An FCC letter to the licensee of an FM translator owner asking very specific information about a series of applications to move that translator to a larger market raises question as to whether the FCC is shutting the door on moves of translators from one market to another – where they have often been used to rebroadcast the signal of an AM or an FM HD signal, adding new competition. While this letter does not explicitly say that multi-hop moves of translators are impermissible under FCC rules, the fact that an investigatory letter from the FCC to one applicant is published in the FCC’s general releases indicates that a message is being sent by the Commission. And the letter questions whether the large move accomplished by a series of small hops is an abuse of the FCC’s processes. The letter asks for the details of each move in the series – where the station was built, who gave permission to use the transmitter sites that were used, how long the station operated at each location, what primary station’s signal did the translator rebroadcast at each site, and what the applicant’s ultimate purpose in the moves was.
We’ve written about the FCC’s apparent crackdown on FM translator moves – first by simply slowing the processing of such applications, then entering into a consent decree with a monetary penalty and the forfeiture of a translator license by a translator licensee who apparently did not have reasonable assurance of every transmitter site in a multi-hop move, then suggesting that such moves were an abuse of process (while, at the same time, making more limited moves easier). Now it seems to be actually taking steps to enforce the thinking that, where there is an intent to accomplish a "major change by multiple minor change applications", there is an abuse of process. Thus, the FCC seems to be drawing the noose tighter around the ability to move these stations large distances.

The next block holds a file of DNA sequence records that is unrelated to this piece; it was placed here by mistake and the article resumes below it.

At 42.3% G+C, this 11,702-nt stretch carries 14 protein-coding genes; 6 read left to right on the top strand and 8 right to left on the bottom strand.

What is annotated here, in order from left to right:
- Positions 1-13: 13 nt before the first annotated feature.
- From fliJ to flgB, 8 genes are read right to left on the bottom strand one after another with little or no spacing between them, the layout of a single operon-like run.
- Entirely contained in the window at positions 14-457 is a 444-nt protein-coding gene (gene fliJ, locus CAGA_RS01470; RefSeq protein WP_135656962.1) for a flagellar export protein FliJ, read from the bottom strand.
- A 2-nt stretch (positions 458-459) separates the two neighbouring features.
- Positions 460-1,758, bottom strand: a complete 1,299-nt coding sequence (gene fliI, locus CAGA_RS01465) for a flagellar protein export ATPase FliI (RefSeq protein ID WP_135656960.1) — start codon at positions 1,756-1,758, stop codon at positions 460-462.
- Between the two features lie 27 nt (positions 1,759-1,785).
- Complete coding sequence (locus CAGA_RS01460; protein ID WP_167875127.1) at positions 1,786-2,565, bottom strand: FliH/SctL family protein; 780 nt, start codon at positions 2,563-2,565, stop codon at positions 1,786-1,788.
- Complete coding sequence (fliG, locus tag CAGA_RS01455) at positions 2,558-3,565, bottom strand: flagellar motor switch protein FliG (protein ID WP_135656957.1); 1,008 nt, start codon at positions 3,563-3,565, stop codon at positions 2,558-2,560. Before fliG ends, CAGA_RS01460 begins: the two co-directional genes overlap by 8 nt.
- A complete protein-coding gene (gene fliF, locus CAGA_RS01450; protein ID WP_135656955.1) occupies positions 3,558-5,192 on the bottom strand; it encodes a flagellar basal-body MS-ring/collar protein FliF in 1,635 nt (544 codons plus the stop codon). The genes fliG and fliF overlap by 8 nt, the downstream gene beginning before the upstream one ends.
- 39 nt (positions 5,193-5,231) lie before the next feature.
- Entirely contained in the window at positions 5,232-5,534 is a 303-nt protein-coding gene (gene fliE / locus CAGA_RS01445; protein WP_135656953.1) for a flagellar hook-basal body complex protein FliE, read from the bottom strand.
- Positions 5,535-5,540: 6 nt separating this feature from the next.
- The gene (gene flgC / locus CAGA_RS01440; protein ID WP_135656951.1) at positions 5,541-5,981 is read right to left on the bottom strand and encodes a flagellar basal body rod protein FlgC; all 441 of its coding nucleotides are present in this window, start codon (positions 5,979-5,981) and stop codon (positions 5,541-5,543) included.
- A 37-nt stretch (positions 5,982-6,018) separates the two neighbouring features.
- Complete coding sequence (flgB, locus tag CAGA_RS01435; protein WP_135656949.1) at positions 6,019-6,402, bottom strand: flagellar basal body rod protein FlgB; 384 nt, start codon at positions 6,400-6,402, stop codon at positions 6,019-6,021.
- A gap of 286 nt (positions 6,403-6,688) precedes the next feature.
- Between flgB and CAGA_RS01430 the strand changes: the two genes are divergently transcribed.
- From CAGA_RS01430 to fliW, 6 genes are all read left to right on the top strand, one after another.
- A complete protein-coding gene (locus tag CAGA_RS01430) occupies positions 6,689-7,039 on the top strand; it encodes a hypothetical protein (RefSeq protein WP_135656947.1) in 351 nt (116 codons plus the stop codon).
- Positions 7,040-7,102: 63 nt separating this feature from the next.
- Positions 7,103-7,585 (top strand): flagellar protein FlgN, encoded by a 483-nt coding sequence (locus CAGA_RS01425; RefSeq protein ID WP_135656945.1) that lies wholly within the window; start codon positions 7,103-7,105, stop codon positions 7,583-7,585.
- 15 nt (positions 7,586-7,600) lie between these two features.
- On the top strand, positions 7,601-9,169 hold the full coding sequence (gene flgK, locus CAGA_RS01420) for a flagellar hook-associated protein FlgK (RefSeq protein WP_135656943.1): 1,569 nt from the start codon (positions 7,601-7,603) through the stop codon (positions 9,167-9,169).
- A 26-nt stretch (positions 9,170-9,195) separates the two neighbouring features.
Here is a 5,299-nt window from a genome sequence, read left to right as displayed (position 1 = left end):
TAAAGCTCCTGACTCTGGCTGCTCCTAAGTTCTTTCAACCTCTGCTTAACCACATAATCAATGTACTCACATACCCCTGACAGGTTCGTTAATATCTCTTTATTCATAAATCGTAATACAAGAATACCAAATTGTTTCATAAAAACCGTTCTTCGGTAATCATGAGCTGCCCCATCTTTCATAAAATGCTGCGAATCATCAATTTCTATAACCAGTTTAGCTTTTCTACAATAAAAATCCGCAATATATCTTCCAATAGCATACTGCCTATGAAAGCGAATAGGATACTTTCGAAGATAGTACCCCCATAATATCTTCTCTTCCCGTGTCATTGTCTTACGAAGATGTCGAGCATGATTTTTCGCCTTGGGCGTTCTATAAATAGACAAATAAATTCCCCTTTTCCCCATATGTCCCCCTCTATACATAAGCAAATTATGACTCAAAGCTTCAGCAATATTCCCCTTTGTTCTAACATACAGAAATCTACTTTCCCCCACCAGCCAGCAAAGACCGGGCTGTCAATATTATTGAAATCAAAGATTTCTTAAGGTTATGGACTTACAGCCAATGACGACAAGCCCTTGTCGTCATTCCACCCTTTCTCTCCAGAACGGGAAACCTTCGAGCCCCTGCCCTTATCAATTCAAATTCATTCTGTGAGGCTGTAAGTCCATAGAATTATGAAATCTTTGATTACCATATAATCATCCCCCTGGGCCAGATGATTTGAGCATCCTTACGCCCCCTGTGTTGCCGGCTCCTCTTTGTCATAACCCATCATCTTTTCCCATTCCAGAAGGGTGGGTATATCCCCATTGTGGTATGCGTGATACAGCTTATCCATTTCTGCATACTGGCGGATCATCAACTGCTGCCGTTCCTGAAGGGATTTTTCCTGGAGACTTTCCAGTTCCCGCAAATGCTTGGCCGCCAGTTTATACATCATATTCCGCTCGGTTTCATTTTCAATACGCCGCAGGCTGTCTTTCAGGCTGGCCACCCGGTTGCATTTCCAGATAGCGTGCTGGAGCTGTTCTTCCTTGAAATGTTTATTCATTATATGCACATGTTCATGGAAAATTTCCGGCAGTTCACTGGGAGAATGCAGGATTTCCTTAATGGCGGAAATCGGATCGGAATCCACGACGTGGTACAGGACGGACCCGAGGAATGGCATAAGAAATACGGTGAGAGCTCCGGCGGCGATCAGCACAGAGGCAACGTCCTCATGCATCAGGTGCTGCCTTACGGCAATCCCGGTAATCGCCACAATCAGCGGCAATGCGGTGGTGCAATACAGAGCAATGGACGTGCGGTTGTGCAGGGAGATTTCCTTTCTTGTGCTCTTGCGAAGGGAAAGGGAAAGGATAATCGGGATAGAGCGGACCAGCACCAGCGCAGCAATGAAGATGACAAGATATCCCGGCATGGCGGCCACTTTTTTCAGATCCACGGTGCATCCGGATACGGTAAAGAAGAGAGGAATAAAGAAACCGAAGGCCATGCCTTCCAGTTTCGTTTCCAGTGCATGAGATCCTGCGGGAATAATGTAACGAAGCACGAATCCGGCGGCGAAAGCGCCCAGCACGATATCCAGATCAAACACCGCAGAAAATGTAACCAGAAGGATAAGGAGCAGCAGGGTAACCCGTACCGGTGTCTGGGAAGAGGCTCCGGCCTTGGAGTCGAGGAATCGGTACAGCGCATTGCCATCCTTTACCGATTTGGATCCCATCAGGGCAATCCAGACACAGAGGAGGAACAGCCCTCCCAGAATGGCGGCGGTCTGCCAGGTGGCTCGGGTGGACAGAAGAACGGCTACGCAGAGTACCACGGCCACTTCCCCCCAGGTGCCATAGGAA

The FCC, when it authorized the use of FM translators for AM stations did so with the caveat that only translators that had been granted as of the date of its 2009 order would be allowed to be used for such rebroadcasts. In many markets, this put a premium on existing translators, as there were not enough translators to rebroadcast all the stations that wanted to be rebroadcast – even where the spectrum to locate such translators existed. A number of broadcasters found translators in other communities that could technically fit in the community where the broadcaster operated, and agreed to buy them if they could be moved. Outside a "major change window", translators can only be moved by "minor changes", i.e. where their existing contour overlaps the proposed new contour. During translator windows, larger moves are permitted, but the last translator window was in 2003. Another is not expected for at least another year or, most probably, two or more. To get around the limitation on major changes, translator licensees would file a series of minor change applications to move a translator from one site to another (commonly referred to as a "hop"), build the translator at each site, and, through a series of minor changes, ultimately move to the city where there was an AM station or HD signal that wanted to use that translator. For a time, the FCC seemed fine with this process.